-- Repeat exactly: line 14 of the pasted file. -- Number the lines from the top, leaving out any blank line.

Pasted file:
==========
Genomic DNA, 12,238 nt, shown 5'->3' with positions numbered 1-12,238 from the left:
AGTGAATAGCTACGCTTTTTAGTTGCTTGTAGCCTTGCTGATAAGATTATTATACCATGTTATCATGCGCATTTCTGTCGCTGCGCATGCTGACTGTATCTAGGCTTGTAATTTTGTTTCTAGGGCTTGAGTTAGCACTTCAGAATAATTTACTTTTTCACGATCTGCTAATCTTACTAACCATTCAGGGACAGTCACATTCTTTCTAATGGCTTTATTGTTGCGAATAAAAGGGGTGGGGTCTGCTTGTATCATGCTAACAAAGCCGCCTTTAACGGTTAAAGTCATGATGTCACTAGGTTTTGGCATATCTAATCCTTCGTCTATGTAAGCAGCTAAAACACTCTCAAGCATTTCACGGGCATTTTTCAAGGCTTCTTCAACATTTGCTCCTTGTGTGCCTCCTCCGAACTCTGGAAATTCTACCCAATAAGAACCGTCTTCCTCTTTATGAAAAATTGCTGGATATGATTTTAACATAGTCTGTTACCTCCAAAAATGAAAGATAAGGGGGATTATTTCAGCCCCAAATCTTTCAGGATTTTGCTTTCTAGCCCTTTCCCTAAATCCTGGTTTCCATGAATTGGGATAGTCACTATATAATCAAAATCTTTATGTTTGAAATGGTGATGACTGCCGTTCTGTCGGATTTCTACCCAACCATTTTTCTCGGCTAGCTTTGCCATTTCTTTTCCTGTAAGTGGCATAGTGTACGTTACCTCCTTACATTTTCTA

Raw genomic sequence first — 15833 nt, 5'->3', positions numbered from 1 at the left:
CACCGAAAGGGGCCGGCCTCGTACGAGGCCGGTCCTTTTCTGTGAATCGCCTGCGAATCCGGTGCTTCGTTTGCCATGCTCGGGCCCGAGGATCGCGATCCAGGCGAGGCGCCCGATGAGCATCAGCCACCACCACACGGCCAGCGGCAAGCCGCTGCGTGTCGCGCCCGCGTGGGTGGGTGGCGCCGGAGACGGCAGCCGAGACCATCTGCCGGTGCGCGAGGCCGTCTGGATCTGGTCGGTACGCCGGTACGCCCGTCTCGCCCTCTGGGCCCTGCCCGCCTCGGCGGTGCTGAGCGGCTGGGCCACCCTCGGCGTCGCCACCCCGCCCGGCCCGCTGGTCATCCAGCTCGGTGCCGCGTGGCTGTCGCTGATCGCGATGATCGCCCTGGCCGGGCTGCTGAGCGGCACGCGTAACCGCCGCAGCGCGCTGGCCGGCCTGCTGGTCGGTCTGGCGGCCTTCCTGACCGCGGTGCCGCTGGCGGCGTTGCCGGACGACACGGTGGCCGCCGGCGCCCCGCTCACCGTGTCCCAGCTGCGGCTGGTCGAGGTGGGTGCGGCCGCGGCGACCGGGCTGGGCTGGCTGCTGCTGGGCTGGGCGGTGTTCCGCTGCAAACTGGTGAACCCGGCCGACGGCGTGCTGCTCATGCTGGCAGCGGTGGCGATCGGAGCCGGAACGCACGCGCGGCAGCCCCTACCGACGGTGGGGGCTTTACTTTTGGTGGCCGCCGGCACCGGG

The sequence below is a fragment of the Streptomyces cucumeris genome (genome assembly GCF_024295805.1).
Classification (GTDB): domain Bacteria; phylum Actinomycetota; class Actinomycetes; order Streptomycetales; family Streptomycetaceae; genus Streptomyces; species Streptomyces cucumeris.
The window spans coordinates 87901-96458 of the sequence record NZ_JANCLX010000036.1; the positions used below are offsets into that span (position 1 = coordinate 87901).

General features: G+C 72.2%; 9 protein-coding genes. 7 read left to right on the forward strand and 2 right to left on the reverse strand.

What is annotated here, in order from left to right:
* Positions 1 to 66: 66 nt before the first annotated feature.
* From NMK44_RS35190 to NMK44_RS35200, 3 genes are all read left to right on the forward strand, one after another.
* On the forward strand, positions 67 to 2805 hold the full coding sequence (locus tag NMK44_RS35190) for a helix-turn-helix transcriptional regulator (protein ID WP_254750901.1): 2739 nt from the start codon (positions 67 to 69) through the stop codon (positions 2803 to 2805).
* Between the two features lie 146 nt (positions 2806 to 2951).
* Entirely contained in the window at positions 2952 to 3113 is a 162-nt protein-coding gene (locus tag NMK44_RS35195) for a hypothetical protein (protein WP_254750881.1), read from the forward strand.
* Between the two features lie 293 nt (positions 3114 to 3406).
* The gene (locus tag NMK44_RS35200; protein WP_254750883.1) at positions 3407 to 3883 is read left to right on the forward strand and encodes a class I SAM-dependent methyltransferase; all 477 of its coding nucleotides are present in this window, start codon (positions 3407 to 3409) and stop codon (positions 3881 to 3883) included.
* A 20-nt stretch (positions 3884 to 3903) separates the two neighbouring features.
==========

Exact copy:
* Entirely contained in the window at positions 2952 to 3113 is a 162-nt protein-coding gene (locus tag NMK44_RS35195) for a hypothetical protein (protein WP_254750881.1), read from the forward strand.